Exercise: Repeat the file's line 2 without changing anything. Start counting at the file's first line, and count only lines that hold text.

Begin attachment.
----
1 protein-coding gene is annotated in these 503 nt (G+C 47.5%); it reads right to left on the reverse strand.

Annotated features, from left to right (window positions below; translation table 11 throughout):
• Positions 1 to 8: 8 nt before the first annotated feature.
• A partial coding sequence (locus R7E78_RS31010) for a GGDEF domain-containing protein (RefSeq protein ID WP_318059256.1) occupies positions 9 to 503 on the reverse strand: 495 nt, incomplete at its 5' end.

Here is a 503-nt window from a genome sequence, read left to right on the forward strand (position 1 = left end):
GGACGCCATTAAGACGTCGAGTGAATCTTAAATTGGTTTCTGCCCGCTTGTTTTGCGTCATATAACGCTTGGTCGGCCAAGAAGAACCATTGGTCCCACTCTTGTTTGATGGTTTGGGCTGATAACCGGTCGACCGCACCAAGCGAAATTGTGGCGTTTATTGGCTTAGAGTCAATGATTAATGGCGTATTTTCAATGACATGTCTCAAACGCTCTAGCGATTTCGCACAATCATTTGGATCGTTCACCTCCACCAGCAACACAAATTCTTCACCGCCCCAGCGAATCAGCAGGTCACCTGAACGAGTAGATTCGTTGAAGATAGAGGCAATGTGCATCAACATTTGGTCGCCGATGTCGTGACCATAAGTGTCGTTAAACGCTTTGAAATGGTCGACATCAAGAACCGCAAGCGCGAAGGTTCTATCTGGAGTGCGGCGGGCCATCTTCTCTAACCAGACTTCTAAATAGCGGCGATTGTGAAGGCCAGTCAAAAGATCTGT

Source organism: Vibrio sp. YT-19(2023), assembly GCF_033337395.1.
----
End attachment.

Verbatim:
Annotated features, from left to right (window positions below; translation table 11 throughout):